Anyone who has ever spent any amount of time setting up and maintaining servers will understand how difficult it can be to stay on top of identifying and blocking malicious traffic. For example, it doesn’t take long for a server with SSH exposed to the Internet to start receiving attempted logins. If you have a complex password, then it’s unlikely someone will get in, but why allow them to try in the first place?
Using a tool like Fail2ban, you don’t have to worry as much about SSH password compromises or other types of brute-force break-ins. Fail2ban won’t stop malicious traffic from coming in, but it will help harden your defenses against it.
In this article, I explain why it’s useful to have Fail2ban deployed in your environment, and how we can go about using it to protect common web app services on a Linux-based server.
This article covers the following points:
What is Fail2ban, and how can it help you?
- Installing Fail2ban on a Debian-based OS
- Configuring Fail2ban to block malicious attempts on your server
- How does Fail2ban block malicious traffic?
What is Fail2ban and how can it help you?
Fail2ban is a type of intrusion prevention tool that can help protect servers from certain types of brute-force attacks. It does this by scanning log files of applications like the OpenSSH daemon, Apache, MySQL, mail logs (e.g., Dovecot, Postfix), etc. It looks at these log files and analyses where connection attempts are coming from, and looks at things like how many times a user attempts to log in, where they try to log in from, and how frequently they try. This tool is very helpful in stopping brute-force attacks on your server, as in the case where users repeatedly try to SSH into your server with different user and password combinations.
Installing Fail2ban on a Debian-based OS
For the purposes of this article, we’re going to assume that you’re using a Debian-based operating system such as Ubuntu or Debian itself. Installing Fail2ban is incredibly easy. You can do so by simply running apt-get install -y fail2ban—There are some defaults in place that offer immediate protection for services like SSH, but you’ll probably want to add protection for other services or change certain thresholds that are set, such as how many attempts will be allowed before a blocking event occurs, and whether or not you want to send out email alerts for such events.
Configuring Fail2ban to block malicious attempts on your server
Now that we’ve got Fail2ban set up, we’ll want to configure it to monitor the services that are important to us. We’ll also explain in this section how the thresholds work and how we can adjust the amount of time an IP address is banned.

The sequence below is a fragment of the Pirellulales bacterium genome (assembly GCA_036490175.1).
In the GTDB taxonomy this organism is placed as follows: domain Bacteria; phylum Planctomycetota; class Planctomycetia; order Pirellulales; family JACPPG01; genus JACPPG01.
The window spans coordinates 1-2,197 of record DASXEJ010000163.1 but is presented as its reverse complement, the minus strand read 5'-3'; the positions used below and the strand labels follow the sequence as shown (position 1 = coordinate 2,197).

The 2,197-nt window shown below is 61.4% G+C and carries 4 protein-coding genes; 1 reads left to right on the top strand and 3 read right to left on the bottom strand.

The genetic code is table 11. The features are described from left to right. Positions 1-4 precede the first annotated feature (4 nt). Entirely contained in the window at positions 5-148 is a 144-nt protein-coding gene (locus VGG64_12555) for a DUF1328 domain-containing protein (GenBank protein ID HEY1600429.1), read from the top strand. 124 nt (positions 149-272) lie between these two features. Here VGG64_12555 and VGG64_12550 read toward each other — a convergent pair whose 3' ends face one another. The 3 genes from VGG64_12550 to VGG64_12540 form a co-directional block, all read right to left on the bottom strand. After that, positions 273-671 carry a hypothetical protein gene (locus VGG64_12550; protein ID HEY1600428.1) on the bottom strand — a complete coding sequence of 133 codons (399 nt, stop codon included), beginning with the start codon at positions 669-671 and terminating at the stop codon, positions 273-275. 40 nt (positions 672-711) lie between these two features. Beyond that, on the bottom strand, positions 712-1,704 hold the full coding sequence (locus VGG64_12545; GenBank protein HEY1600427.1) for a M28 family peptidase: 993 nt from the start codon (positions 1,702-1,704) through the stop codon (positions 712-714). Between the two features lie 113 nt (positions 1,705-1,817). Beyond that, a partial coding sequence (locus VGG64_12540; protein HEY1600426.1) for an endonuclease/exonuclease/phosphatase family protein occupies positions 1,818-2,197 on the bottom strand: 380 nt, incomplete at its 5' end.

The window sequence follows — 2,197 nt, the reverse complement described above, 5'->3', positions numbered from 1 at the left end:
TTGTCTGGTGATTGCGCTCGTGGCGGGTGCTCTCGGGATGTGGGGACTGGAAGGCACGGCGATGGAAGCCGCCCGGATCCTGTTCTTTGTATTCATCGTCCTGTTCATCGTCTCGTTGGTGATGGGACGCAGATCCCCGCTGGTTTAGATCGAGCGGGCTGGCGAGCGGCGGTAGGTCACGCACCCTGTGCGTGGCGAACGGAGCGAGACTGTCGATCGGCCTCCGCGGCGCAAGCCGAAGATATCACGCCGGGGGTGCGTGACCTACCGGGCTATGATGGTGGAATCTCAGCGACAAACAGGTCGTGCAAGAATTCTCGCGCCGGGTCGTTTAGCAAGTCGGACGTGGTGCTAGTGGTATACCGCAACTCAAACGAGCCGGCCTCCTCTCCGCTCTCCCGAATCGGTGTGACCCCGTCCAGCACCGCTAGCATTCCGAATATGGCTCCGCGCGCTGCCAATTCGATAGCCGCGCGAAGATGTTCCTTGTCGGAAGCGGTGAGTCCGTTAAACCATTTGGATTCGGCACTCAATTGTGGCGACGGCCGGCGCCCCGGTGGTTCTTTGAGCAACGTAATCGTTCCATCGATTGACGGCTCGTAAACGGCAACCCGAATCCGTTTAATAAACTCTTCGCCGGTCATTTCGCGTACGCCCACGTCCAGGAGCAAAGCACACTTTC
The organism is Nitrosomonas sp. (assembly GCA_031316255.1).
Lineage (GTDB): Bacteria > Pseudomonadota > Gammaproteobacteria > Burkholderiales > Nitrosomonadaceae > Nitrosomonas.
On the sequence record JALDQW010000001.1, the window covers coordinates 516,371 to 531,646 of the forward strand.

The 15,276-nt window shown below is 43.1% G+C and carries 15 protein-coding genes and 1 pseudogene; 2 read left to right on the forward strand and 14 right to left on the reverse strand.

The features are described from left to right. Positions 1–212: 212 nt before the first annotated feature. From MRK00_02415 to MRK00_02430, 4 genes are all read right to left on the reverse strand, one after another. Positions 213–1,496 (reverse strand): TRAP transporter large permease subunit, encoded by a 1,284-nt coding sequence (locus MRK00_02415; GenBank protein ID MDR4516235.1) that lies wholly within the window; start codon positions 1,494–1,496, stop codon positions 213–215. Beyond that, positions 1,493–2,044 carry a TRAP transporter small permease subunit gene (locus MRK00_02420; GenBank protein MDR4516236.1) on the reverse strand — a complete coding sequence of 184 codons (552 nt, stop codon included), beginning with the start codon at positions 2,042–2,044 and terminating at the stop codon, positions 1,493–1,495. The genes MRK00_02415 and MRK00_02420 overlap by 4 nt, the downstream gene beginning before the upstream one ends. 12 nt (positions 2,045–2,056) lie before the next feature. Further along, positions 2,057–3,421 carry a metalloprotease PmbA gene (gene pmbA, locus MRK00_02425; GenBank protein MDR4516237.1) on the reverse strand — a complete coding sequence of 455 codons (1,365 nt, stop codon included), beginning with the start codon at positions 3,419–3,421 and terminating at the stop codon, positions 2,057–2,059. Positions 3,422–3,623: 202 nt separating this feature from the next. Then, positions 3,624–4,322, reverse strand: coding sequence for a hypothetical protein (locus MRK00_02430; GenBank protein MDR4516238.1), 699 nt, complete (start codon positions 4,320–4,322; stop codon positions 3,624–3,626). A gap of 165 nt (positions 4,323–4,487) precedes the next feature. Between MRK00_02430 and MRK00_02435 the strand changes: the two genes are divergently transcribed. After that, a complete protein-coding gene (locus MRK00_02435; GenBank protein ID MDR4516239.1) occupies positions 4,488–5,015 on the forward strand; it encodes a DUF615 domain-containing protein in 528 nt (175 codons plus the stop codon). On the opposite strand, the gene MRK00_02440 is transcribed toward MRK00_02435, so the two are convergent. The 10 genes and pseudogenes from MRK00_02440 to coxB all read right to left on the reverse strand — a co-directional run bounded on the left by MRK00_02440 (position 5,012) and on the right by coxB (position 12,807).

First, we’ll want to find where all the configuration is stored. In this case it can be found under /etc/fail2ban where you’ll find various files and directories. The ones we’re most interested in are as follows:
filter.d (directory) jail.d (directory) jail.conf (Default jail file. Use only for reference and do not edit!)
You are able to add your own configuration (conf) files under jail.d which will be parsed by Fail2ban. You can see the default jails within the ‘jail.conf’ file, of which a few (including SSH) are enabled. So let’s have a look at the SSH jail as an example of how it works:
[ssh] enabled = true port = ssh filter = sshd logpath = /var/log/auth.log maxretry = 6
In the above snippet, the options are pretty self-explanatory. We’re enabling the jail, specifying the port it will take action on (default SSH port = 22), the filter to use for searching and matching, the path to the log file it will monitor, and finally, the maximum number of login retries before action is taken.
If you wish to go a step further, you can take a look in /etc/fail2ban/filter.d/sshd.conf to see the filter used to identify malicious login attempts. This can be useful if you need to write a filter of your own—although, in my version of Fail2ban on this version of Debian, there are currently 57 filters ready to be used, which cover lots of common applications so hopefully you won’t need to write anything yourself!
If you couldn’t already tell, the SSH jail is enabled by default, so if this is the only service you want to monitor, then you don’t have to worry about doing anything else!
Finally, if you wish to change the amount of time an IP address is banned, then this is another setting you can set in jail.conf. Simply set (in seconds) the amount of time an IP should be blocked by adding bantime =
How does Fail2ban block malicious traffic?
So at this point, you might be asking how Fail2ban goes about blocking IP addresses after identifying malicious attempts in your log files. Well, this is where the action files come in. If you look in /etc/fail2ban/action.d you’ll see a number of files. One of the files used frequently within jails is the iptables action. In the iptables.conf file, you’ll see how it achieves a ban of an IP or unban, for example. A ban as a result of something picked up by the SSH jail will look like the following when running an iptables -nL.
Chain fail2ban-ssh (1 references) Target prot opt source destination REJECT all -- 172.20.5.2. 0.0.0.0/0 reject-with icmp-p Ort-unreachable RETURN all -- 0.0.0.0/0 0.0.0.0/0
So there you have it! I’m including some resources below which you may find useful!
- Fail2ban website: https://www.fail2ban.org/wiki/index.php/Main_Page
- Switching from denyhosts to Fail2ban: https://www.chrissearle.org/2015/06/16/replacing-denyhosts-with-fail2ban-for-debian/